Your job is to build a relationship post-sale, not pre-sale. Pre-sale, your job is only to build trust, not relationships. They are mutually exclusive. We are taught from the old gurus, “How’s it going? It’s nice to meet you,” and become their friend, getting to like us more and build rapport. That’s all fake and they know it. It’s a game. They don’t want to become your friend. They want you to solve their problem. I’m dropping a bomb here in saying if you are trained to believe your job is to get to know people and have them like you first before we make the sale, you make a huge mistake because trust-building is separate from relationship building.
Based on what you’re sharing, I want to get your opinion, there is this notion out there when somebody says, “I tried to do sales, but sales is not for me.” If it’s trust-based selling, nobody is exempted from building trust with people around them. Is that the case or there’s still something about being a salesperson?
When people say, “Sales doesn’t work for me. I hate selling,” what they’re talking about is that negative old-school impression of what selling is. When you’re learning trust-building and trust-based selling, you are your authentic self and all you want to do is help them solve their problem. It’s like a doctor-patient relationship. The patient comes to you and says, “My shoulder hurts,” and you say, “Let me take a look. Is it right here? Let me take a look. We need a little diagnostic. An X-ray and an MRI.” That’s what trust is about. It’s about you being the doctor.The only industry in the world that uses the word “follow-up” is sales. Click To Tweet
Doctors aren’t ethically allowed to provide their solution, medicine, or prescription until they’ve done a thorough diagnostic of the problem. This is a new sticker I’m working on for your back of your car, “Doctors don’t do coffee. Doctors don’t do LinkedIn. Doctors don’t want to become your friend,” because they understand that their goal is for you to trust them to solve your problem. You extract all that sales stuff you’ve been carrying all these years. It’s what I call sales armor. When you go to work and you get all ready for the battle, the bullets, the chasing, and all that, you will lose yourself and your authenticity. In this day and age after COVID, everyone knows when you’re playing the game.
This is gold, every single piece of what we share. I want to get a couple of questions in. Time is flying by. I know that you’re working on a book called The One Call Sale. I want you to explain what the book is all about and how it connects to the core of what we discussed, which is trust-based selling.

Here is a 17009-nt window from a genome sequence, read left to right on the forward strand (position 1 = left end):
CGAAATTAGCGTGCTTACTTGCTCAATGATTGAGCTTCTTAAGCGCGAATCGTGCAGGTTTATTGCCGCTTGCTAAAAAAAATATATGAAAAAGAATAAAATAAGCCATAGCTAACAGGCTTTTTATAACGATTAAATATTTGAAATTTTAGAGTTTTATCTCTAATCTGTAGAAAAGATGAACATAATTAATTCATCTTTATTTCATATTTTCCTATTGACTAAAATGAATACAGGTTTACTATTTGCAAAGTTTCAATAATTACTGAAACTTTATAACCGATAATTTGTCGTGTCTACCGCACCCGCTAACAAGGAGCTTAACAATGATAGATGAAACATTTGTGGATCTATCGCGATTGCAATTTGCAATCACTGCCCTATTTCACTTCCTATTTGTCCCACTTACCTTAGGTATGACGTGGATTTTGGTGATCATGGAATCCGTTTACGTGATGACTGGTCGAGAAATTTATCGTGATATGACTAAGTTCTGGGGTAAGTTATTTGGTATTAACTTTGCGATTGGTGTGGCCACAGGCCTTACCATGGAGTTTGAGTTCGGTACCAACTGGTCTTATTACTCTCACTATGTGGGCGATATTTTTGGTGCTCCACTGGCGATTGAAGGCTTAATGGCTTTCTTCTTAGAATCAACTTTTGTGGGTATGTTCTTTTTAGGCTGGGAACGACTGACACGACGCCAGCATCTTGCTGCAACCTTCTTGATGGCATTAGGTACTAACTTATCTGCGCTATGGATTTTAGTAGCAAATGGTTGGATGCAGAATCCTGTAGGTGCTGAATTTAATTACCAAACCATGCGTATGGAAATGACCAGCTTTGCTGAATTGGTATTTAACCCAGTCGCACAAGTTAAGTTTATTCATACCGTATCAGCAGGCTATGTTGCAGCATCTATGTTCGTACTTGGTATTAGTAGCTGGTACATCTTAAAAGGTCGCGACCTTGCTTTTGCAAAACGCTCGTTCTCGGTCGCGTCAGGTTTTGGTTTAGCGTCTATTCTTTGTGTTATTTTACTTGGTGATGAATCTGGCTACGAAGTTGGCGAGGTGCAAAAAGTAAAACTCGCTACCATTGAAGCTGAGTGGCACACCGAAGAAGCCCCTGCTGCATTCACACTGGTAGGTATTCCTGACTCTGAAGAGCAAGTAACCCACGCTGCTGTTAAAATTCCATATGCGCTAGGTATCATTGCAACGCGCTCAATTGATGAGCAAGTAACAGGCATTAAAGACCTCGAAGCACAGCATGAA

I’m working on a book called The One Call Sale and a TV show coming out on the internet. The whole idea and I figured this out for a few years with my private client work is how to compress the sale cycle for multiple steps to one conversation. I don’t mean cold calling. If you have a scheduled call with somebody, a pre-scheduled call, and they are qualified, as far as I’m concerned. You should have a 100% conversion rate on that one call either to a yes or no without follow-ups or chasing the proposal, unless it’s a huge company that has multiple decision-makers. Yes, there will be multiple calls. If they’re the one decision-maker and you can’t onboard them on one call, that means your process is broken.
Let me give you an example. I have a new private client of mine, a financial advisor and I was talking to him and I said, “How is it going?” He goes, “Not good.” I go, “What do you mean?” He’s like, “We lost three opportunities this week.” I go, “What do you mean? What happened? What’s your process?” He’s like, “We have a three-step process. Step one is we get to know them first. Step two, we use a discovery call and step three is we diagnose the issues and we match them to the solution. The whole industry does that.”
I asked, “Where are you losing them?” He says, “In between each of the steps and afterward.” I said, “Why are you doing three steps? That makes no sense to me. Put the whole thing into one step.” He goes, “That’s what the industry is doing.” I said, “How’s that working for you?” That’s the dumbest thing in the world. Having multiple steps tells me you did not build enough trust with them on that first conversation. That’s why we’re being stretched out down lots of processes to chase people because we have never been trained to build trust with somebody on one first call consciously.
Think about it. They’ve got a problem and you’ve got the solution. They don’t want to go through hoops to get the answers. They don’t want multiple phone calls and autoresponder series, downloads, and emails. They want their problems solved. What do we do? We messed the whole thing up. All they want is someone they can trust. They don’t even care about your solution. We think they care about our solution and we want to tell them how it works and here’s how we operate. All they ask themselves the entire time in the back of their minds is, “Do I trust them?” When you start talking about your solution and your services, do they care? They’re not qualified to discern if your solution is right for them. They’re not the experts. You are. For you to talk about your solution is irrelevant.